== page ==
This was a retrospective analysis of prospectively collected data from the NICHD NRN registry. Infants born at NICHD NRN sites between January 1, 2000 and December 31, 2005, birth weight (BW) 401 – 1000 grams, and surviving to 36 weeks postmenstrual age (PMA) were included in this study. Each center’s institutional review board approved the NRN registry. Infants with major malformations or syndromes, including congenital central nervous system (CNS) defects, congenital heart defects, and chromosomal abnormalities were excluded.
Demographic, maternal and neonatal information was collected from birth until death, hospital discharge, or 120 days using common definitions developed by the investigators.17 Estimated gestational age (GA) was determined by best obstetric estimate. Antenatal antibiotics were the administration of any antibiotics to the mother during the admission that resulted in delivery. Antenatal steroids (ANS) were defined as the administration of any corticosteroids to accelerate fetal maturity in the present pregnancy. Infants were classified as small for gestational age (SGA) at birth, defined by a birth weight < 10th percentile for sex and GA.18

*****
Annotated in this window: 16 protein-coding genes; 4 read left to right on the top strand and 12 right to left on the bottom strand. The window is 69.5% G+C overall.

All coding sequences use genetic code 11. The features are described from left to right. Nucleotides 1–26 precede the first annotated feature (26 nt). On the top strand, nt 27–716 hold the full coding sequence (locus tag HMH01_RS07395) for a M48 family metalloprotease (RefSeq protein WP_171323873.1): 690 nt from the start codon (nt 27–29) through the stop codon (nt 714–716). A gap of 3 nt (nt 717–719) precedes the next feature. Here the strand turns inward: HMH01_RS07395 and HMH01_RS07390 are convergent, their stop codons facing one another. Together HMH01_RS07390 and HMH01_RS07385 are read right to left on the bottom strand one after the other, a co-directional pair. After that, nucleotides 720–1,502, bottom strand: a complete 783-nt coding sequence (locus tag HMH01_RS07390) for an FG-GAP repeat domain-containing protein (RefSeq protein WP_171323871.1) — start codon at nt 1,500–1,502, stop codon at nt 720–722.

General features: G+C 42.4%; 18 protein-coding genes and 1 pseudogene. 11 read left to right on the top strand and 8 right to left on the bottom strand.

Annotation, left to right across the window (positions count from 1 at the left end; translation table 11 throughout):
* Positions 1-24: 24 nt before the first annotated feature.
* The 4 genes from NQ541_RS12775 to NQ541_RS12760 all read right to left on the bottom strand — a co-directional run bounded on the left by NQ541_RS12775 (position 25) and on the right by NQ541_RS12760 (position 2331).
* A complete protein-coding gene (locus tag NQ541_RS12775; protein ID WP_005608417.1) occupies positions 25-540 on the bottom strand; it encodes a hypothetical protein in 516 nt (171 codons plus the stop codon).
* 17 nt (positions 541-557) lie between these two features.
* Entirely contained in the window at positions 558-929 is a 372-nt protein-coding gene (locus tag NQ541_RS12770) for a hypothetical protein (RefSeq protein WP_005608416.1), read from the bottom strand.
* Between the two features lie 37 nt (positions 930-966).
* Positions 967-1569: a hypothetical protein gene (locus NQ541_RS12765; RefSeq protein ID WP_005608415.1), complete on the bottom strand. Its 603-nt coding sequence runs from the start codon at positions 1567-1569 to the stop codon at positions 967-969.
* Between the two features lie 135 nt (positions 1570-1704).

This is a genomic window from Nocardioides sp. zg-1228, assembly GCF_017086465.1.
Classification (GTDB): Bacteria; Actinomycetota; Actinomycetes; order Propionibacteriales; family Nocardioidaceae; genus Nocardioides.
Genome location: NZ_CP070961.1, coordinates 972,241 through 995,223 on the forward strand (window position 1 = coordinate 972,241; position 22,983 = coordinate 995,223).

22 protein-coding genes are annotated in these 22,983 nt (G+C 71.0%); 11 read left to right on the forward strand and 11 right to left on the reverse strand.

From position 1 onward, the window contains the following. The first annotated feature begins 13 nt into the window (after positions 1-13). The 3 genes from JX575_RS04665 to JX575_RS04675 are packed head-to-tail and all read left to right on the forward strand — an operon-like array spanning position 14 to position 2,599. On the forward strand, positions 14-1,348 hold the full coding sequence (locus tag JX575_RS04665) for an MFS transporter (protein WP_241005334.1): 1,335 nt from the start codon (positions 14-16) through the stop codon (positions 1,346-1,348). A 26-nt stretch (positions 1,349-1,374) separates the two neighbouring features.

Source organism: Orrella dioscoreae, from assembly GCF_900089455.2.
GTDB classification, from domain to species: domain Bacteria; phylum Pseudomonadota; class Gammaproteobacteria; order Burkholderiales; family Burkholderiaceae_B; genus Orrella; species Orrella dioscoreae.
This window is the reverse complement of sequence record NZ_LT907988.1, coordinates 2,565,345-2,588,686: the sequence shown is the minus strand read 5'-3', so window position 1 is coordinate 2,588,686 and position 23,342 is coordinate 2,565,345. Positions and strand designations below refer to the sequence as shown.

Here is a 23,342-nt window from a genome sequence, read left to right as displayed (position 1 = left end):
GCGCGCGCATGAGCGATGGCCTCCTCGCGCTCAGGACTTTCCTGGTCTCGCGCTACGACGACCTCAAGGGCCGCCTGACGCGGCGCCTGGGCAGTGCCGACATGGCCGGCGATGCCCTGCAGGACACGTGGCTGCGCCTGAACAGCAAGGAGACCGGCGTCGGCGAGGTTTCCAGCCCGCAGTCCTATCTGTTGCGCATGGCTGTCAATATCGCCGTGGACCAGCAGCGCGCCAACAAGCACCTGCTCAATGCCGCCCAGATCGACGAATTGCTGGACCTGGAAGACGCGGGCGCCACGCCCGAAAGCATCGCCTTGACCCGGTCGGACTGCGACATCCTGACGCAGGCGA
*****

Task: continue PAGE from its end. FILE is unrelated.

Surfactant treatment was defined as at least one dose of any surfactant. Bronchopulmonary dysplasia (BPD) was defined as requiring supplemental oxygen at 36 weeks PMA. Postnatal steroid treatment was any steroid given for the prevention or treatment of BPD. Indomethacin treatment was for closure of a patent ductus arteriosus (PDA) diagnosed through clinical means or echocardiogram. Prophylactic indomethacin in the first 24 hours of life was for the prevention of PDA or severe intraventricular hemorrhage (IVH). IVH was defined using Papile criteria19 and utilized interpretation by a staff radiologist at each participating center. Periventricular leukomalacia (PVL) was diagnosed by the presence of cystic echolucencies in the periventricular white matter on cranial ultrasound (US) performed closest to 36 weeks PMA. Ventriculomegaly was defined by the presence of enlarged ventricles on cranial imaging performed closest to 36 weeks PMA. However, timing and frequency of cranial US was not dictated by the NRN and a 36 week cranial US was not required. Necrotizing enterocolitis (NEC) was defined as modified Bells stage IIA or greater.20 Severe retinopathy of prematurity (ROP) was defined as stage 3 or greater with “plus” disease. Early-onset sepsis (within 72 hours of birth) and late-onset sepsis (after 72 hours) were defined by a positive blood culture or antibiotic/antimicrobial therapy for ≥ 5 days for presumed sepsis or when there was intent to treat but the infant died prior to 5 days of therapy. Meningitis was defined by a positive cerebrospinal fluid culture. Late death was defined as death after 36 weeks PMA.